This printer only accepts three types of paper in two different sizes: credit card (2.13" x 3.39"), credit card label sheet (2.13" x 3.39") and post card (4" x 6"). It also only accepts preassembled paper and ink from Canon designed for the ES2, so if you want to change the paper type, you have to remove the entire paper and ink cartridge.
Formats and Compatibility (7)
The Canon ES2 is Pictbridge compatible, so you can directly connect it to a Pictbridge camera and print from there with no PC.
Media Slots (8)
The Canon ES2 is equipped with two USB slots on its left side and three memory card slots in the front that are compatible with SD, SDHC, MMC, miniSD, HC MMC plus, MMC mobile and CF card. Sony's own Memorystick and smaller Memorystick Duo cards are also supported.
Bluetooth is an optional feature when you purchase the adapter ($49.99) and it is also IrDA compatible for use with cell phones or PDAs that have IrDA ports.
There is no networking for the Canon ES2.
Ease of Use (7)
The Canon ES2 printer itself isn't particularly user-friendly. Many of the on-unit buttons don't respond until a media card is inserted and using the creative option to add patterns and borders was a somewhat clumsy process. The software was also not particularly user-friendly as well, and both the printer and software took some time getting used to because of its navigation style. For example, in the Zoombrowser, where you can execute one edit at a time, or not being able to execute a print request from a PC when a media card is inserted into the printer.
On the contrary, replacing the ink and paper tray was very easy. Because the ink and paper tray are one unit, there's almost no messing up or messy work in replacing them. Perhaps a more expensive method, it's definitely an easier one.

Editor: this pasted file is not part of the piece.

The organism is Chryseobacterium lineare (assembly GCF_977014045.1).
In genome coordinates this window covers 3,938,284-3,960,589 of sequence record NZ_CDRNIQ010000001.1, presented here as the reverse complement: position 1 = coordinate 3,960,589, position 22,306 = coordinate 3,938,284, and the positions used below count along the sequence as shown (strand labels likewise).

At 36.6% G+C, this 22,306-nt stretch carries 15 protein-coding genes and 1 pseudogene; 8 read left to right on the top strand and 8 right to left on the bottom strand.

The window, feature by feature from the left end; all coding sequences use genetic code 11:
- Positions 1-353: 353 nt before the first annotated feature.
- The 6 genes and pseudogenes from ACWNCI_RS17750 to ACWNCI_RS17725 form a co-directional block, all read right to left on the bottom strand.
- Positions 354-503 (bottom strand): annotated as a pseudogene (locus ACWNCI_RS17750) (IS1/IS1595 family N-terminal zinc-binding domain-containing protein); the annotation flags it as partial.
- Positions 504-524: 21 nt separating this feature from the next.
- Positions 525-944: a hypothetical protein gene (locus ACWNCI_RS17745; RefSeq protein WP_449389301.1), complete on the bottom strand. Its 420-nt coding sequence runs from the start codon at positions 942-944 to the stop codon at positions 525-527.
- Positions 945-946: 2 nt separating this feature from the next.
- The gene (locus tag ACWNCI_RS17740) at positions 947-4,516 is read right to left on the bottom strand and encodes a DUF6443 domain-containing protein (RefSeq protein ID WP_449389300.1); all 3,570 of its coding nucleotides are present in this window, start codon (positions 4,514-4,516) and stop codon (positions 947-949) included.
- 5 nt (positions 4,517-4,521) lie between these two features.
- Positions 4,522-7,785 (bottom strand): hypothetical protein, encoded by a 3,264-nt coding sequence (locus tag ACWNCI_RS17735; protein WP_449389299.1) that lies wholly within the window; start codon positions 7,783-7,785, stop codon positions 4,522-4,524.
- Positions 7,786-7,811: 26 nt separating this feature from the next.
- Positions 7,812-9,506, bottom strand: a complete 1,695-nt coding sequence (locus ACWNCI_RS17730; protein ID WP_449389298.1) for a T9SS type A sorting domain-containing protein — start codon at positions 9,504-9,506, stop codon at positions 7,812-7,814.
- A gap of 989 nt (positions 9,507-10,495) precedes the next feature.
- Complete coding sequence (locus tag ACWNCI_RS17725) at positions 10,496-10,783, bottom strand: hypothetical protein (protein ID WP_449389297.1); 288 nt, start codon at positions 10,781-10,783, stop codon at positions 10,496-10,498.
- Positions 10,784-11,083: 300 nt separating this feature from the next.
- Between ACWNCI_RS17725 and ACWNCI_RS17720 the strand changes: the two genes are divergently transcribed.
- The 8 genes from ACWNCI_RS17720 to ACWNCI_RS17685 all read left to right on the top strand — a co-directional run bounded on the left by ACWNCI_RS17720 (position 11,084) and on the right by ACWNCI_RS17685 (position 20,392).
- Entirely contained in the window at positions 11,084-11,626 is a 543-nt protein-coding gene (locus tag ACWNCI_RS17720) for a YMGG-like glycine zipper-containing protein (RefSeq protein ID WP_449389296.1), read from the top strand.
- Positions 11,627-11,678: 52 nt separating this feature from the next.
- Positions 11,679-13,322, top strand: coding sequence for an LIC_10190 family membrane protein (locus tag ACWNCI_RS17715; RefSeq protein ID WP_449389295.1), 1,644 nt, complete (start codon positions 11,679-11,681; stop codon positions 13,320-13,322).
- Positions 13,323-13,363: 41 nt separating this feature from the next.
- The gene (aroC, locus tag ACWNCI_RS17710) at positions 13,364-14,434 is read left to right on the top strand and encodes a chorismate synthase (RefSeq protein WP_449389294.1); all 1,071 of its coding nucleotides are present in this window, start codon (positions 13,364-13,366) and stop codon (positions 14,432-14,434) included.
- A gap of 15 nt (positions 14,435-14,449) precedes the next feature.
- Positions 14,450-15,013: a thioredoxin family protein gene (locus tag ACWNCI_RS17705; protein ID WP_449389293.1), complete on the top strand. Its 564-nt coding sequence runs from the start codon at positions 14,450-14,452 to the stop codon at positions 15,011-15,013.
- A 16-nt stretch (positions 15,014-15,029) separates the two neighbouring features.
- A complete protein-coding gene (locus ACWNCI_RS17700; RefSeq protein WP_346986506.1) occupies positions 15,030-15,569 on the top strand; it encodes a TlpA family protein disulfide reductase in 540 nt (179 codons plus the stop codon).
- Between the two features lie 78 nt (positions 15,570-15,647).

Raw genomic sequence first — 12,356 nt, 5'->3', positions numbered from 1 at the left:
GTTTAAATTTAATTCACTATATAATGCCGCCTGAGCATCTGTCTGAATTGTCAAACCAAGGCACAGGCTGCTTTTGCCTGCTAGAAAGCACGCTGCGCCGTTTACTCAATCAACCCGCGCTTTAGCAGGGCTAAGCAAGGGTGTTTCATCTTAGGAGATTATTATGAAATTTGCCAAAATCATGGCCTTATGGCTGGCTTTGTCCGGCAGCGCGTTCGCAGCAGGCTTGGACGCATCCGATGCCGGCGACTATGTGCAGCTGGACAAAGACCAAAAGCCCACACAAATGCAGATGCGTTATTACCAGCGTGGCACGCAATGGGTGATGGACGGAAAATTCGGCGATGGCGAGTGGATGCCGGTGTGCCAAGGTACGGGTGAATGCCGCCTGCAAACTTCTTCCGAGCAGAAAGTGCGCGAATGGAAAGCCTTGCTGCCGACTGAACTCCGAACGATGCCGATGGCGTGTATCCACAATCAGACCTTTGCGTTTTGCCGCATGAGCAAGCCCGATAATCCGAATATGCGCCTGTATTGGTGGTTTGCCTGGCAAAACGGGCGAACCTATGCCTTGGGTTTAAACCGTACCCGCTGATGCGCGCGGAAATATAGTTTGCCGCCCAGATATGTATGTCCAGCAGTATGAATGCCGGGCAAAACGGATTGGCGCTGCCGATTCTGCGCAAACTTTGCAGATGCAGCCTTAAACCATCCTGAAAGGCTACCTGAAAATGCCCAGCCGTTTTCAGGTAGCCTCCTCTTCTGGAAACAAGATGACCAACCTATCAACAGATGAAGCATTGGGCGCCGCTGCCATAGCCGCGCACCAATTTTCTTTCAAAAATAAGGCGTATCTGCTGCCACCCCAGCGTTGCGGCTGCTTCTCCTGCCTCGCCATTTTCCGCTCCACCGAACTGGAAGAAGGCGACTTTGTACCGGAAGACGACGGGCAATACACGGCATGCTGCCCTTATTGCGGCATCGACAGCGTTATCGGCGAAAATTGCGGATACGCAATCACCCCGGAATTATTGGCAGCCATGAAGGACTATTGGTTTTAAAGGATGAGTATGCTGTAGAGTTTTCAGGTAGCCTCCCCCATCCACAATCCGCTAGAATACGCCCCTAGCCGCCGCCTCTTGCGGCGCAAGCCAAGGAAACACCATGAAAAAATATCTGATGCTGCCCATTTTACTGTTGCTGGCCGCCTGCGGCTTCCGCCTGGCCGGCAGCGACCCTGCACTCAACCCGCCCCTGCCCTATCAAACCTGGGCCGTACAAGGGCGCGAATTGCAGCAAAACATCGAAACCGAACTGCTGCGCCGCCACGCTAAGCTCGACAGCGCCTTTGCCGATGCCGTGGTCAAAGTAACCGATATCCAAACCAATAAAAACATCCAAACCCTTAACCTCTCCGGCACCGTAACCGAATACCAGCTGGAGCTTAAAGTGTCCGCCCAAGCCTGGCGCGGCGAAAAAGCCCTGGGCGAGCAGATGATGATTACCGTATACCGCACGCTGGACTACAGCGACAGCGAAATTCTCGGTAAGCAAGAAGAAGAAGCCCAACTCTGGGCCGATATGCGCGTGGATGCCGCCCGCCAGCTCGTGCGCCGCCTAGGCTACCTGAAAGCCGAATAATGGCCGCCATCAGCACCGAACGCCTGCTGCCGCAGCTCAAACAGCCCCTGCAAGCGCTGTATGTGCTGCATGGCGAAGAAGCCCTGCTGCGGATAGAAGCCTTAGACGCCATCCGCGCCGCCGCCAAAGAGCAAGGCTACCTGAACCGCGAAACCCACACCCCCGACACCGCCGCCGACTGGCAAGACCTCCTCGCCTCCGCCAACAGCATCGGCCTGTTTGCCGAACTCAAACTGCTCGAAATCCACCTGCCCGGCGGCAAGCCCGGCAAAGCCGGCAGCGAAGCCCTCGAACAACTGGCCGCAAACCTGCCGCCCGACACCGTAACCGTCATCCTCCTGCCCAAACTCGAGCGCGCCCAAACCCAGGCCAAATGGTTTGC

Because the ink and paper are combined and you can only use Canon's own ink and paper set for this printer, it is not the greatest bargain. And also because you can only purchase ink and paper sets in 50 or 100-sheet selections, it can get expensive if you want to stock up on the different paper types. The price of $199.99 is a better price than what the ES1 was released for ($249.99 was it's original release price), and it's also competitive with other printers in its class. The ES2 doesn't come with some of the amenities that other portable printers come with, like a carrying case, so that's a minus as well.
The ES2 is comparatively priced with some of its competitors: Panasonic KX-PX20 at $199.99 and Canon ES1 also at $199.99. While all three printers are dye-sublimation printers, the Canon ES2's ink is slightly less expensive per page than the Panasonic KX-PX20. The Panasonic ranges at 46 cents per print and the ES2 prints at an average of 29 cents per print. The ES2 looses out in comparing the screen, since the Panasonic carries a 3.6" screen and the ES2 only has a 2.5" screen. The Panasonic is also smaller and about half the weight of the ES2. With all that said, the ES2 beat out all three with its performance in print speed and quality of prints. So for the same price as the ES1 and the Panasonic KX-PX20, the ES2 may lose out in some aesthetic categories, but comes running ahead in its performance and quality.
The Canon ES2 currently sells for $199.99. In short, it is a well-performing printer that beat out a good number of printers in its class. It's not perfect in all aspects, though; other printers have advantages in screen size, accessories and ink and paper options, but it did make up a lot in its performance and quality of prints. Having the option of color and black and white cartridges was also a plus. The software and on-unit editing was good but left little room for manual adjustments. And while the print quality has improved a bit over the ES1, it's still only best described as adequate. And although the price is going in the right direction ($199.99, down from the $249.99 of the ES1), it still doesn't represent good value for money.
Specs / Ratings